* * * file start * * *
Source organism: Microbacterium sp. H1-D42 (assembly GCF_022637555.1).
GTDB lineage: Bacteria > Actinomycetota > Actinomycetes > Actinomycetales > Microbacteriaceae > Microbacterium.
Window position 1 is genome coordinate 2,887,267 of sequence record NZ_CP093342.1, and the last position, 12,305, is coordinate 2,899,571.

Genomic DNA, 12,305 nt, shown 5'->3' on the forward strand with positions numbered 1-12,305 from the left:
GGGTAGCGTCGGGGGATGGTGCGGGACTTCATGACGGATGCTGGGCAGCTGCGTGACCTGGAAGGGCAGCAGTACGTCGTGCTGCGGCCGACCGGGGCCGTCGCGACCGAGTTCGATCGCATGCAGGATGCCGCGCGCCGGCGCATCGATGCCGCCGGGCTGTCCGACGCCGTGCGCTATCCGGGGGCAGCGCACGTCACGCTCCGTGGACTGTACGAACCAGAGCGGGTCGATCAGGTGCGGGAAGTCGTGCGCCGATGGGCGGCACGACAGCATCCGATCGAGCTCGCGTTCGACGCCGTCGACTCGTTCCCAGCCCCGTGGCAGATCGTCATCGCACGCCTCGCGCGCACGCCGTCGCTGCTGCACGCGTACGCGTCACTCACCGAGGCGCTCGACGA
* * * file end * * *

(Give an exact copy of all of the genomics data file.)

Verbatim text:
Source organism: Microbacterium sp. H1-D42 (assembly GCF_022637555.1).
GTDB lineage: Bacteria > Actinomycetota > Actinomycetes > Actinomycetales > Microbacteriaceae > Microbacterium.
Window position 1 is genome coordinate 2,887,267 of sequence record NZ_CP093342.1, and the last position, 12,305, is coordinate 2,899,571.

Genomic DNA, 12,305 nt, shown 5'->3' on the forward strand with positions numbered 1-12,305 from the left:
GGGTAGCGTCGGGGGATGGTGCGGGACTTCATGACGGATGCTGGGCAGCTGCGTGACCTGGAAGGGCAGCAGTACGTCGTGCTGCGGCCGACCGGGGCCGTCGCGACCGAGTTCGATCGCATGCAGGATGCCGCGCGCCGGCGCATCGATGCCGCCGGGCTGTCCGACGCCGTGCGCTATCCGGGGGCAGCGCACGTCACGCTCCGTGGACTGTACGAACCAGAGCGGGTCGATCAGGTGCGGGAAGTCGTGCGCCGATGGGCGGCACGACAGCATCCGATCGAGCTCGCGTTCGACGCCGTCGACTCGTTCCCAGCCCCGTGGCAGATCGTCATCGCACGCCTCGCGCGCACGCCGTCGCTGCTGCACGCGTACGCGTCACTCACCGAGGCGCTCGACGA